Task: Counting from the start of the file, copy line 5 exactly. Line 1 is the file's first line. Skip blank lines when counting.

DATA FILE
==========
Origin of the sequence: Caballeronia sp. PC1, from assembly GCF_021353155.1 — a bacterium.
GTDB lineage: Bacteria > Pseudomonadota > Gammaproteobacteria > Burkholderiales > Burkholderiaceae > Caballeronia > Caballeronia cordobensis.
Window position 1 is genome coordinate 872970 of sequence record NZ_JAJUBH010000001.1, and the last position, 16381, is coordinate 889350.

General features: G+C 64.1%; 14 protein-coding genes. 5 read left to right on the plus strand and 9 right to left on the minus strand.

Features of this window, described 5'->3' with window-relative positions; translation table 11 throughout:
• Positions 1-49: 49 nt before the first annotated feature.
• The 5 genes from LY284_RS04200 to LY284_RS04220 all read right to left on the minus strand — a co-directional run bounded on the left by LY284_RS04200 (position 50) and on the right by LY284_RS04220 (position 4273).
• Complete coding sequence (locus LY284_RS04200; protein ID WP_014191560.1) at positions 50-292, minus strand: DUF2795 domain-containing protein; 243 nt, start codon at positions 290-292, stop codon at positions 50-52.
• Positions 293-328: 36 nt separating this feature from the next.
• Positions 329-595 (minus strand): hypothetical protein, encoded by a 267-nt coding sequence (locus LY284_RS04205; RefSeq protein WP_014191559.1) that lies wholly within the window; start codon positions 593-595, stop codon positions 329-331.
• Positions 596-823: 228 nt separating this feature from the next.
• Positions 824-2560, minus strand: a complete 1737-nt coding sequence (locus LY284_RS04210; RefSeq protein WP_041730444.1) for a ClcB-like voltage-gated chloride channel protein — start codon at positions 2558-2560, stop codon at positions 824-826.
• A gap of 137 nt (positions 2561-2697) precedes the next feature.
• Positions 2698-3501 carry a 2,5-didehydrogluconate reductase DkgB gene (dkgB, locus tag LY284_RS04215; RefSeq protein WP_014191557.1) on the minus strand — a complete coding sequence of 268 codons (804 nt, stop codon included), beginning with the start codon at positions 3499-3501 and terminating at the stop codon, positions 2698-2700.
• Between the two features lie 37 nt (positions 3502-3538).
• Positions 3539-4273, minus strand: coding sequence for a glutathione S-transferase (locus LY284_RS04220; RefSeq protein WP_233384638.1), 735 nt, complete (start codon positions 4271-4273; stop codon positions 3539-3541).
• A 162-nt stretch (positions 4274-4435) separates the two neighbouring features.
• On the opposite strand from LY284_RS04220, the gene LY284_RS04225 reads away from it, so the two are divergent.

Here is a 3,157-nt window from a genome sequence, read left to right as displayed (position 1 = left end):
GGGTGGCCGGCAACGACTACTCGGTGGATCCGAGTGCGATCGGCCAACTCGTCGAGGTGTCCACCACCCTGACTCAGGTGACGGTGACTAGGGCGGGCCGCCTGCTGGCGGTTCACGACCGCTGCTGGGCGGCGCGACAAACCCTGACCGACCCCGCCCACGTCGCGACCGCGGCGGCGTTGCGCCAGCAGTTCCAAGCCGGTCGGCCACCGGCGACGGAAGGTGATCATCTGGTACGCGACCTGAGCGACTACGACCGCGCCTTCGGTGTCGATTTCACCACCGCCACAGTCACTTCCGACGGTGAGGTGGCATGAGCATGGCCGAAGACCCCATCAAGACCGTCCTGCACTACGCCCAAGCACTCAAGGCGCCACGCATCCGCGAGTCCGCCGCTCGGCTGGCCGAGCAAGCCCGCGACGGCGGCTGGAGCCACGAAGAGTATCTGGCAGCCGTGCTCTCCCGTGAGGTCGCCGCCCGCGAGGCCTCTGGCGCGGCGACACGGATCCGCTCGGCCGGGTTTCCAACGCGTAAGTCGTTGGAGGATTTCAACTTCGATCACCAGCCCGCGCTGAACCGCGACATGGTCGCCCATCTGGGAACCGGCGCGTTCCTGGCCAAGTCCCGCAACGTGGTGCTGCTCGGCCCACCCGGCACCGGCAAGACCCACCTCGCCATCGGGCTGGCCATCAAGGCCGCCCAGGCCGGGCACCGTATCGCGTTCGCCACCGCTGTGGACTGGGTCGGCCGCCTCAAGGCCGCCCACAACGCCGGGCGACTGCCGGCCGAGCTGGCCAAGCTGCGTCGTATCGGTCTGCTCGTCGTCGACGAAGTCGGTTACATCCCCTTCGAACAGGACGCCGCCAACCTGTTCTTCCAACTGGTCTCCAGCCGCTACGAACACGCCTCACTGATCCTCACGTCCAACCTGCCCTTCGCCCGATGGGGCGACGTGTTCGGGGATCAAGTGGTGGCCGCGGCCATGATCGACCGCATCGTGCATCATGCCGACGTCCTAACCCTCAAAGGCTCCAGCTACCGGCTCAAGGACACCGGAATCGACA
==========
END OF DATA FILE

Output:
Features of this window, described 5'->3' with window-relative positions; translation table 11 throughout: